In what will be one of his first visits with a world leader after his stunning upset victory, president-elect Trump is set to meet Japanese President Shinzo Abe next week in New York City. The two are expected to meet next Thursday.
The main topic will undoubtedly cover Trump’s rhetoric on the campaign trail calling for Japan to pay more of their “fair share” on the housing of American troops in Japan. Trump has even suggested American troops withdraw from the country if the Japanese government does not do so.
Abe will also want to discuss the Trans Pacific Partnership trade deal – something Trump has assailed during his candidacy. On Abe’s turf, the trade legislation is making its way successfully through Japan’s Parliament, and the Japanese leader is a big proponent of the international deal. He will likely make the case to Trump to change his position.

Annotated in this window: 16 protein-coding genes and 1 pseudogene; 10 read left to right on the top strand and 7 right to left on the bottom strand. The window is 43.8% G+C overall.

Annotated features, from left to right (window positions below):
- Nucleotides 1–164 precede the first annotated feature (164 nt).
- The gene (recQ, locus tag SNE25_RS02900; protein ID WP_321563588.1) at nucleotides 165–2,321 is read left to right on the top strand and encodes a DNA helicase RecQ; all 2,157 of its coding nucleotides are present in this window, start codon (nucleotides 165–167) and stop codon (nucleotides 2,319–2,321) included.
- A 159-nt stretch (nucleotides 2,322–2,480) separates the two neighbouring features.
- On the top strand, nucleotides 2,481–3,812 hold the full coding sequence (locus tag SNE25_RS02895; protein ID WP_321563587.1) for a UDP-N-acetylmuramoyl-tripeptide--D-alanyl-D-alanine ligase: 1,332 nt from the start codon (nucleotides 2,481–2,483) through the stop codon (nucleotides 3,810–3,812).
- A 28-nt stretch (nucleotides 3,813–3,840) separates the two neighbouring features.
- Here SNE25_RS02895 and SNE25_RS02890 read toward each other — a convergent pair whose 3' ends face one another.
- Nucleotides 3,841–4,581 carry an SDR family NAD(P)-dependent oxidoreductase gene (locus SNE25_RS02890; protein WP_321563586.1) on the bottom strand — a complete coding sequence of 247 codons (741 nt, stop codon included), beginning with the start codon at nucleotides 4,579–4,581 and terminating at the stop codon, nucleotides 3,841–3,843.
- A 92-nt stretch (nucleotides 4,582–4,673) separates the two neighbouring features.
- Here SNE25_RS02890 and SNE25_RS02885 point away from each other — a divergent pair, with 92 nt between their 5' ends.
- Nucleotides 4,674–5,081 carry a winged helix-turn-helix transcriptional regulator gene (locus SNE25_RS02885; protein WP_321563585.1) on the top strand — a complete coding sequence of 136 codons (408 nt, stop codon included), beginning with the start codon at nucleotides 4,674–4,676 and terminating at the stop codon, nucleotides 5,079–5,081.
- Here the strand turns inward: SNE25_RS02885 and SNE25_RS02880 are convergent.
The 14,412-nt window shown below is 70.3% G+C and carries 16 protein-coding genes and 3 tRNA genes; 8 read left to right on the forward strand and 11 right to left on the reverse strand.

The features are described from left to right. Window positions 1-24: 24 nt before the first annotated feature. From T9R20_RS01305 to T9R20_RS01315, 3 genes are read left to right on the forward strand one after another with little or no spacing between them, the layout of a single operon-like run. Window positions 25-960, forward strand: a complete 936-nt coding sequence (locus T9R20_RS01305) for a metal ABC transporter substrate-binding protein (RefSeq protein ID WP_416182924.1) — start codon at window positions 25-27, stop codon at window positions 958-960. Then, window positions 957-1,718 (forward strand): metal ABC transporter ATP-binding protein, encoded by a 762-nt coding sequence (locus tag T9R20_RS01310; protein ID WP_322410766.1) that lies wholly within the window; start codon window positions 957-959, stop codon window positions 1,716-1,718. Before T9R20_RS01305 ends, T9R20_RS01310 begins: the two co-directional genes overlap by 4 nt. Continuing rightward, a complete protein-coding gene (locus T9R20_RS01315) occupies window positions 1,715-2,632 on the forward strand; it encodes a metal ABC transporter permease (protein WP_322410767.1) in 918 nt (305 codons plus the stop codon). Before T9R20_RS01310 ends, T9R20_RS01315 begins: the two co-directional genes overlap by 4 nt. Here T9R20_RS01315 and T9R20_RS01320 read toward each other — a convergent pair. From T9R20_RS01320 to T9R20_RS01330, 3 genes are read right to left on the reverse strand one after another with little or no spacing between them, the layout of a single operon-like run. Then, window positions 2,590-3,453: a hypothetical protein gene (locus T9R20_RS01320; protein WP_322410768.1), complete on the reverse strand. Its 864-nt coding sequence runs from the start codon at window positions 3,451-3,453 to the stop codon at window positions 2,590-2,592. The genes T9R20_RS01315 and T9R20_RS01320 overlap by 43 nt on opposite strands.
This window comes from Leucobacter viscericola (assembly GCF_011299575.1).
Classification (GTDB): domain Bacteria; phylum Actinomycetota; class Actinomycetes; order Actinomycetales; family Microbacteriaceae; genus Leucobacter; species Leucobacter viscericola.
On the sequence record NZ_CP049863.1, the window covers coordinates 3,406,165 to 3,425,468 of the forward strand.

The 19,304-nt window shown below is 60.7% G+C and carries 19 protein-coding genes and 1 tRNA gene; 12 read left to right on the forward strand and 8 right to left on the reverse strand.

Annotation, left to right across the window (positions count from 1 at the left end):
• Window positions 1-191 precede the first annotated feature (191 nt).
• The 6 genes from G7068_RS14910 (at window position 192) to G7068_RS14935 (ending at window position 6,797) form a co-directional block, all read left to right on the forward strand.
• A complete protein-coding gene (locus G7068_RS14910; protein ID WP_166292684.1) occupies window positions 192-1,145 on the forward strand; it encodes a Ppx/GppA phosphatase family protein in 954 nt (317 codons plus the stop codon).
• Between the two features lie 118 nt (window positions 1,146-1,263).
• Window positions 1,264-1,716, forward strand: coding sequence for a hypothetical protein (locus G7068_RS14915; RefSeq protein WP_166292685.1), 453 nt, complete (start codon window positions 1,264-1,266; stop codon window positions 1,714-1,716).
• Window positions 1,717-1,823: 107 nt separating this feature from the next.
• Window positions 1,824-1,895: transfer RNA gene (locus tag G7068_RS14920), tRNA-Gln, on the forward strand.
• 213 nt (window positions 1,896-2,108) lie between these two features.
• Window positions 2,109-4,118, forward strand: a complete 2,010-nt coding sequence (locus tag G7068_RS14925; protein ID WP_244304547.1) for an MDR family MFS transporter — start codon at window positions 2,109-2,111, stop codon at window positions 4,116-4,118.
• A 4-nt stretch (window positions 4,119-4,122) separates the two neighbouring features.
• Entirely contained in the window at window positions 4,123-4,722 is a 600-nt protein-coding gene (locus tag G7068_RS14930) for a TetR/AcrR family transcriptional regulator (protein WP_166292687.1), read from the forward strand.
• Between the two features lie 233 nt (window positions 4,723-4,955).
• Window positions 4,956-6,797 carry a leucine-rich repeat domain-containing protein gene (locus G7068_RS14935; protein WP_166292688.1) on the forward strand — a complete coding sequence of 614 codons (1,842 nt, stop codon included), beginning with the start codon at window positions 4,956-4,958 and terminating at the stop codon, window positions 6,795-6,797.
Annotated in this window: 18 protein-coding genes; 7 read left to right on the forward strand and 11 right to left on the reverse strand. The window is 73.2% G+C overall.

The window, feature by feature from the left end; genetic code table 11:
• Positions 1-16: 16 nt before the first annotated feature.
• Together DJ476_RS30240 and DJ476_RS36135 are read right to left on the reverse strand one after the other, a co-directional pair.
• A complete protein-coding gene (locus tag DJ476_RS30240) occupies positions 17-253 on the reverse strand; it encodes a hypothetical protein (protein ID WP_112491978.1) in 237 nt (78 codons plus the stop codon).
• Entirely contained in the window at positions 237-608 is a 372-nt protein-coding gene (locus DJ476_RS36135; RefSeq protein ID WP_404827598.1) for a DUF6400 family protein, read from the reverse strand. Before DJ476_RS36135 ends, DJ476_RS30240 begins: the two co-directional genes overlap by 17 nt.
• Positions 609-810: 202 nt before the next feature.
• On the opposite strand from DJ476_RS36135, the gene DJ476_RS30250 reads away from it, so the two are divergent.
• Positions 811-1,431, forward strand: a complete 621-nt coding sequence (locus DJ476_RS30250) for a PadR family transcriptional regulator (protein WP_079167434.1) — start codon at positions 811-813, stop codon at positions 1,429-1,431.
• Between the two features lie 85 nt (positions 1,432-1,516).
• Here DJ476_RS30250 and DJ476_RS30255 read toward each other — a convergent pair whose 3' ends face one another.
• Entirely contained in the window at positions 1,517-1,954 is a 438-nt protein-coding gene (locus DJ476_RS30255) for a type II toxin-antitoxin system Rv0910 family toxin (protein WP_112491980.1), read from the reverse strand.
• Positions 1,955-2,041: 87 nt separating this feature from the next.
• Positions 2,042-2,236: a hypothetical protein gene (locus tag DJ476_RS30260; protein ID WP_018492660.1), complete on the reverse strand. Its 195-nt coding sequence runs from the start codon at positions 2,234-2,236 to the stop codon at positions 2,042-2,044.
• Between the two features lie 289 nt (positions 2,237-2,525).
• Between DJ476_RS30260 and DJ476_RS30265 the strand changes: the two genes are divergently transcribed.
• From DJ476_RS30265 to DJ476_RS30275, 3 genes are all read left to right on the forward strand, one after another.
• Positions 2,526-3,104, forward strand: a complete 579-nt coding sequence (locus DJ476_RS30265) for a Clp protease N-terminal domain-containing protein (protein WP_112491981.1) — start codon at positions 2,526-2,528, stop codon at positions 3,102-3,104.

The Japanese government was apparently as stunned as most Americans on Trump’s victory. Government officials told local Japanese media they had already been in arrangements to plan a February 2017 meeting with… Hillary Clinton.
The hasty meeting is looked at as proof that the Japanese government considers the United States a strong ally. They depend on an American presence in a day-of-age where a rising China is becoming more threatening in the region.
In fact, after Abe’s coalition government won a large majority in the last election, many have been expecting Abe to push for a constitutional change to allow the island nation to create a military force once again. The Japanese leader has been receptive to such a change.
The meeting will certainly be interesting to watch. Abe, serving for the second time as Prime Minister, comes from a prominent political family. His grandfather held the same position years ago. Trump, on the other hand, has established himself as the ultimate outsider – headed to Washington to “drain the swamp.”